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Eating too much sugar can make you gain weight and can also cause tooth decay.
The type of sugars most adults and children eat too much of are "free sugars". These are:
Sugar found naturally in milk, fruit and vegetables doesn't count as free sugars. We don't need to cut down on these sugars, but remember that they are included in the "total sugar" figure found on food labels.
It's recommended that free sugars – sugars added to food or drinks, and sugars found naturally in honey, syrups, and unsweetened fruit and vegetable juices, smoothies and purées – shouldn't make up more than 5% of the energy (calories) you get from food and drink each day.
Free sugars are found in foods such as sweets, cakes, biscuits, chocolate, and some fizzy drinks and juice drinks. These are the sugary foods we should cut down on.
For example, a can of cola can have as much as nine cubes of sugar – more than the recommended daily limit for adults.
Sugars also occur naturally in foods such as fruit, vegetables and milk, but we don't need to cut down on these types of sugars. Be aware that these are included along with free sugars in the "total sugars" figure that you'll see on food labels.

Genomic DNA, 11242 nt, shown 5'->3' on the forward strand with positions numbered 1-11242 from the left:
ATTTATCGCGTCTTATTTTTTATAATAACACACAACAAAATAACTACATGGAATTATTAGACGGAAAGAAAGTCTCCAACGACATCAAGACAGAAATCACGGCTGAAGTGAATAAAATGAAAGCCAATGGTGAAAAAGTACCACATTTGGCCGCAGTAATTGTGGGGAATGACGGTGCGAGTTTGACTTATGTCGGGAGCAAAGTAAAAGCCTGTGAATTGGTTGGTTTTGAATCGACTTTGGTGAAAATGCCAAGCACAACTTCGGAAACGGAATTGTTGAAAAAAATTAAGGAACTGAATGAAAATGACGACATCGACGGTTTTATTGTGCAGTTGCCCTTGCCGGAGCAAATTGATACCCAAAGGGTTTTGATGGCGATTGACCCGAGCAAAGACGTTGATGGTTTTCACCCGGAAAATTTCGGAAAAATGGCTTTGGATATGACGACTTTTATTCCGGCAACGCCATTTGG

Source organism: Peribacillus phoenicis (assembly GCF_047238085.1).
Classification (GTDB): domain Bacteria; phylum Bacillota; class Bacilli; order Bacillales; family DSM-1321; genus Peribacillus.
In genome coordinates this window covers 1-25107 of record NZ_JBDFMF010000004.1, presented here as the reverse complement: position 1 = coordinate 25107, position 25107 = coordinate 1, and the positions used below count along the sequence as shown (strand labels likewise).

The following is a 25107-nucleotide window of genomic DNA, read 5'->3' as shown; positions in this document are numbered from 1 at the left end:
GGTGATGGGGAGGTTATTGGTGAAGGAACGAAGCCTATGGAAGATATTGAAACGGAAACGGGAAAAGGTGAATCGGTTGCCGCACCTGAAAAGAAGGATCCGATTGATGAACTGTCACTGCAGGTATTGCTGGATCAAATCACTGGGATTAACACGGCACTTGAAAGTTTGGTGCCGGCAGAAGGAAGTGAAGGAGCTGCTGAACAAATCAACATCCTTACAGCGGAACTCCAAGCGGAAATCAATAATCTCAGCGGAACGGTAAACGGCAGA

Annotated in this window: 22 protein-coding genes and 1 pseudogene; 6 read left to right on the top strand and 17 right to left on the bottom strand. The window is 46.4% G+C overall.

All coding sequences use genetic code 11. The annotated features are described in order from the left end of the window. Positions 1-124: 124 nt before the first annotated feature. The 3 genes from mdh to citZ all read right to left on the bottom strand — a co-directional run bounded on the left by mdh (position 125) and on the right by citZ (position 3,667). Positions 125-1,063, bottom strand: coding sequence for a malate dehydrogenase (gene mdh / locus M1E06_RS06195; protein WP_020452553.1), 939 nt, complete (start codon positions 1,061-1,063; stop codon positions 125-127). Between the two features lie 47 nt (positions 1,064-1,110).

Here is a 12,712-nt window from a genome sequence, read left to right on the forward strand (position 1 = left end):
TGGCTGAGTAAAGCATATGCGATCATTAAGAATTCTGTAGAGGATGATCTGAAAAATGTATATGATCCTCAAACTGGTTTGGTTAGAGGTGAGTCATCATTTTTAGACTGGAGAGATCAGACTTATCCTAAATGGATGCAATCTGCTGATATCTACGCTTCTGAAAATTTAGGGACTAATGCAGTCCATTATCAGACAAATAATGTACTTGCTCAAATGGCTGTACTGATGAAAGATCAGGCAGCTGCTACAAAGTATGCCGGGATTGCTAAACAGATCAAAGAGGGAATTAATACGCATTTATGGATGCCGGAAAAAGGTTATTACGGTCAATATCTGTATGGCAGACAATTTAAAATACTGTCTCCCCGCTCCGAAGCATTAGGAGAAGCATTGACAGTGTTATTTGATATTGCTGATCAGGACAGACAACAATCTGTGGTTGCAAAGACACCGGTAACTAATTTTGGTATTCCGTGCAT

For a healthy, balanced diet, cut down on food and drinks containing free sugars.
These tips can help you to cut down:
Reducing sugar in drinks
Reducing sugar in food
Find more ways of cutting out sugar from your diet.
Look at the information on nutrition labels and ingredients lists to help reduce your intake of free sugars.
Nutrition information can be presented in different ways, including on the front and the back of packs.
It's important to look for the "of which sugars" figure on nutrition labels, which is part of the carbohydrate information. While this doesn't tell you the amount of free sugars, it's a useful way of comparing labels and can help you to choose foods that are lower in sugar overall.
Look for the "Carbohydrates of which sugars" figure on the nutrition label as shown in the image below.
Products are considered to either be high or low in sugar if they fall above or below the following thresholds:
If the amount of sugars per 100g is between these figures, that is regarded as a medium level.
The "of which sugars" figure describes the total amount of sugars from all sources – free sugars, plus those from milk, and those present in fruit and vegetables.
For example, plain yoghurt may contain as much as 8g per serving, but none of these are free sugars, as they all come from milk.
The same applies to an individual portion of fruit. An apple might contain around 11g of total sugar, depending on the size of the fruit selected, the variety and the stage of ripeness. However, sugar in fruit is not considered free sugars unless the fruit is juiced or puréed.
This means food containing fruit or milk will be a healthier choice than one containing lots of free sugars, even if the two products contain the same total amount of sugar. You can tell if the food contains lots of added sugars by checking the ingredients list.